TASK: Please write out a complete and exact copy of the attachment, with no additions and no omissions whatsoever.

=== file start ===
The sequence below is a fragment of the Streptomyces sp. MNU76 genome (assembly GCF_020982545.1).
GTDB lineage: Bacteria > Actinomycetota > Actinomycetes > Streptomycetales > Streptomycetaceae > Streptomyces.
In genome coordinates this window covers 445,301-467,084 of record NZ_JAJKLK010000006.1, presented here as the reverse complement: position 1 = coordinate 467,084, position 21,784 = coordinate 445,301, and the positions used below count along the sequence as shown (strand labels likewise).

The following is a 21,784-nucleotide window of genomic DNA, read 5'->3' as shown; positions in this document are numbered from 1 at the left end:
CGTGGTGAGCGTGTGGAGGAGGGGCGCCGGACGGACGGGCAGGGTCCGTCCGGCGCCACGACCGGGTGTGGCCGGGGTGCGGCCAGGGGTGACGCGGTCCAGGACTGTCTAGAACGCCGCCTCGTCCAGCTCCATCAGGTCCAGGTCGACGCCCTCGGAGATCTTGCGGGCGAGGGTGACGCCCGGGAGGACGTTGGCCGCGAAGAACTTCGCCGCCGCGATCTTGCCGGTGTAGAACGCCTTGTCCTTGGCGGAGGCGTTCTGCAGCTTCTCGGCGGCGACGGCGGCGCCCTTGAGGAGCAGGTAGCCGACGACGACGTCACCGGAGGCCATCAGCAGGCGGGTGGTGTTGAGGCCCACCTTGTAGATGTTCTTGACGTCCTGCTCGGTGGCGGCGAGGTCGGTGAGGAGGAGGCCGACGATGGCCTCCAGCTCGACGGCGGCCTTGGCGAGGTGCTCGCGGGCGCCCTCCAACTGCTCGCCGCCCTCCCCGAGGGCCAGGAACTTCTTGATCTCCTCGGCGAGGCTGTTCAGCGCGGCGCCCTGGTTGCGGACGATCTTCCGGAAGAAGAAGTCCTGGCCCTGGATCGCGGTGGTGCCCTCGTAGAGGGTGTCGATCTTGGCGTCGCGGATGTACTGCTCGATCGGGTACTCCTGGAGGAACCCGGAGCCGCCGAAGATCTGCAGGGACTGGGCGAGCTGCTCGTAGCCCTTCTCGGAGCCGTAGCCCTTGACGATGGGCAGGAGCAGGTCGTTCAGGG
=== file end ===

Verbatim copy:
The sequence below is a fragment of the Streptomyces sp. MNU76 genome (assembly GCF_020982545.1).
GTDB lineage: Bacteria > Actinomycetota > Actinomycetes > Streptomycetales > Streptomycetaceae > Streptomyces.
In genome coordinates this window covers 445,301-467,084 of record NZ_JAJKLK010000006.1, presented here as the reverse complement: position 1 = coordinate 467,084, position 21,784 = coordinate 445,301, and the positions used below count along the sequence as shown (strand labels likewise).

The following is a 21,784-nucleotide window of genomic DNA, read 5'->3' as shown; positions in this document are numbered from 1 at the left end:
CGTGGTGAGCGTGTGGAGGAGGGGCGCCGGACGGACGGGCAGGGTCCGTCCGGCGCCACGACCGGGTGTGGCCGGGGTGCGGCCAGGGGTGACGCGGTCCAGGACTGTCTAGAACGCCGCCTCGTCCAGCTCCATCAGGTCCAGGTCGACGCCCTCGGAGATCTTGCGGGCGAGGGTGACGCCCGGGAGGACGTTGGCCGCGAAGAACTTCGCCGCCGCGATCTTGCCGGTGTAGAACGCCTTGTCCTTGGCGGAGGCGTTCTGCAGCTTCTCGGCGGCGACGGCGGCGCCCTTGAGGAGCAGGTAGCCGACGACGACGTCACCGGAGGCCATCAGCAGGCGGGTGGTGTTGAGGCCCACCTTGTAGATGTTCTTGACGTCCTGCTCGGTGGCGGCGAGGTCGGTGAGGAGGAGGCCGACGATGGCCTCCAGCTCGACGGCGGCCTTGGCGAGGTGCTCGCGGGCGCCCTCCAACTGCTCGCCGCCCTCCCCGAGGGCCAGGAACTTCTTGATCTCCTCGGCGAGGCTGTTCAGCGCGGCGCCCTGGTTGCGGACGATCTTCCGGAAGAAGAAGTCCTGGCCCTGGATCGCGGTGGTGCCCTCGTAGAGGGTGTCGATCTTGGCGTCGCGGATGTACTGCTCGATCGGGTACTCCTGGAGGAACCCGGAGCCGCCGAAGATCTGCAGGGACTGGGCGAGCTGCTCGTAGCCCTTCTCGGAGCCGTAGCCCTTGACGATGGGCAGGAGCAGGTCGTTCAGGG